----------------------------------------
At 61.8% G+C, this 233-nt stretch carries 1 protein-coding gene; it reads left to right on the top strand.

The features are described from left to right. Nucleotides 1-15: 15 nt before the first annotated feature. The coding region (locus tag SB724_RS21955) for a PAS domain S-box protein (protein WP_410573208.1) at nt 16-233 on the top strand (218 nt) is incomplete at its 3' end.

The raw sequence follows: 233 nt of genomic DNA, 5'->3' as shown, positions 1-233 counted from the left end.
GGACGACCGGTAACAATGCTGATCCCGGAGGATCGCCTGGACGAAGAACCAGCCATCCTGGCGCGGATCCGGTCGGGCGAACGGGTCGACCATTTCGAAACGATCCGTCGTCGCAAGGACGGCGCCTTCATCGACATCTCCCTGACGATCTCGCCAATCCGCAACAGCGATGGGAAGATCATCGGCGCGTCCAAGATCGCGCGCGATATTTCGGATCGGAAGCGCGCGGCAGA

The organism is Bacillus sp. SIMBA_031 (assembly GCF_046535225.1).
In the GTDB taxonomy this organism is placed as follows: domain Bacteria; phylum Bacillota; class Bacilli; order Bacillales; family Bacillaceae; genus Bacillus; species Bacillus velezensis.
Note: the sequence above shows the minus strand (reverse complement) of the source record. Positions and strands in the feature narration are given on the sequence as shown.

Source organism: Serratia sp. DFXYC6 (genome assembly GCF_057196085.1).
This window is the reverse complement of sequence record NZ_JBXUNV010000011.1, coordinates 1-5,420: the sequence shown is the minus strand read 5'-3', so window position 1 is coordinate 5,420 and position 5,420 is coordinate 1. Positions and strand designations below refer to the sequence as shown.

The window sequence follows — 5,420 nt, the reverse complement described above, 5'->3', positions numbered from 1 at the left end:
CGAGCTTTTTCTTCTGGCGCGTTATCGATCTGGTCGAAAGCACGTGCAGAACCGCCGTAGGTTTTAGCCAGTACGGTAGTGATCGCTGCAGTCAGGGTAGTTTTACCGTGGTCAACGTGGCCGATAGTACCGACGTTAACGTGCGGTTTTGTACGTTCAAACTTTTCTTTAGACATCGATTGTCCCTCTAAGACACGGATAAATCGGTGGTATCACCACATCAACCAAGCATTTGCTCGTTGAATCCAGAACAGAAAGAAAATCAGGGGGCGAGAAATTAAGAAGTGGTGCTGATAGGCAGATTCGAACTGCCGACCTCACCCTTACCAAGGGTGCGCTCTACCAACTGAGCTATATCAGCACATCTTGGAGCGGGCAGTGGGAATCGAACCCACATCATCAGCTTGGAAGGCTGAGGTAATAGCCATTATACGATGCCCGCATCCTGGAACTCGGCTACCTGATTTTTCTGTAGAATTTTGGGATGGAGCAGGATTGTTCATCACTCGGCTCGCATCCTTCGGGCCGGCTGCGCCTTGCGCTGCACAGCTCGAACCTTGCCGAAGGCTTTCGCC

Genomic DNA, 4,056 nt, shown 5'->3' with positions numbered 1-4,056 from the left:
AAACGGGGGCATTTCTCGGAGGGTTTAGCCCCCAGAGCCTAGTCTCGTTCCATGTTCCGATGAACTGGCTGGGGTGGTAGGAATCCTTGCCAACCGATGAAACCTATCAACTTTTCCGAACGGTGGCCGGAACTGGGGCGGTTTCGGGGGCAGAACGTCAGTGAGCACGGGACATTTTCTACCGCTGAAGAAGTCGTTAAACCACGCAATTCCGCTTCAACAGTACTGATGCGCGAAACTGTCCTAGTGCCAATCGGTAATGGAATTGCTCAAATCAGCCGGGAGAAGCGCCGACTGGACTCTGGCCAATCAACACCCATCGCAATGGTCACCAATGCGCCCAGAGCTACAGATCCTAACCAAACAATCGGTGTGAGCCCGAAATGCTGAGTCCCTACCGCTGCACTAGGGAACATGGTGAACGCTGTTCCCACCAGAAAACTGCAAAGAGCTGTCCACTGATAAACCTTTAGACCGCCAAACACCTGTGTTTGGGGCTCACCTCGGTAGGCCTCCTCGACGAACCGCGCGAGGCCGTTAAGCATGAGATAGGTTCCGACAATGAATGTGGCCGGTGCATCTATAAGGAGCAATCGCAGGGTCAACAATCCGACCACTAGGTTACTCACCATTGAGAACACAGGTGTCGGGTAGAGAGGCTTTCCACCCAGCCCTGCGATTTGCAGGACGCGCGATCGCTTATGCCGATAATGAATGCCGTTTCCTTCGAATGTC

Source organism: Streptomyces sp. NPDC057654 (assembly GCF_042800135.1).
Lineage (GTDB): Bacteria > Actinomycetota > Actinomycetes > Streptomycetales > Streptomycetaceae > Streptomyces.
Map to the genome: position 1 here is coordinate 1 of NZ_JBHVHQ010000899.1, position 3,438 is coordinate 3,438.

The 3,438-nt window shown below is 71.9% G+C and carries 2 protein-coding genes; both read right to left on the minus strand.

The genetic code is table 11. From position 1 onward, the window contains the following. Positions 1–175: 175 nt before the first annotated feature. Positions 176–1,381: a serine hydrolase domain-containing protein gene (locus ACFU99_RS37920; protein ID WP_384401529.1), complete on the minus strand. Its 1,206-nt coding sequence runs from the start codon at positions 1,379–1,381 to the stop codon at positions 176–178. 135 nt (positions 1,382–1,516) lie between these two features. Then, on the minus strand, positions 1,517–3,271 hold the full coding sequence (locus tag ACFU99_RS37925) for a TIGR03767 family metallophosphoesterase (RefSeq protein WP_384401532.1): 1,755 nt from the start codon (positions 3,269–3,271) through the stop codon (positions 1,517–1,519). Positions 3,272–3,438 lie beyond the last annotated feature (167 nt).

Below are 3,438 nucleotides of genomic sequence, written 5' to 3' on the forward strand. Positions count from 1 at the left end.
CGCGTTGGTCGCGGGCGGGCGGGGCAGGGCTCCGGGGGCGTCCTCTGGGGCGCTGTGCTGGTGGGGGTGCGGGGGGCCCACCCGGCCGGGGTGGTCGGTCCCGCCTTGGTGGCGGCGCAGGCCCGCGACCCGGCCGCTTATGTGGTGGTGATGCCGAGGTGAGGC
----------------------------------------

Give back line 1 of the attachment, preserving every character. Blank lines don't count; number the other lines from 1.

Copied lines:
At 61.8% G+C, this 233-nt stretch carries 1 protein-coding gene; it reads left to right on the top strand.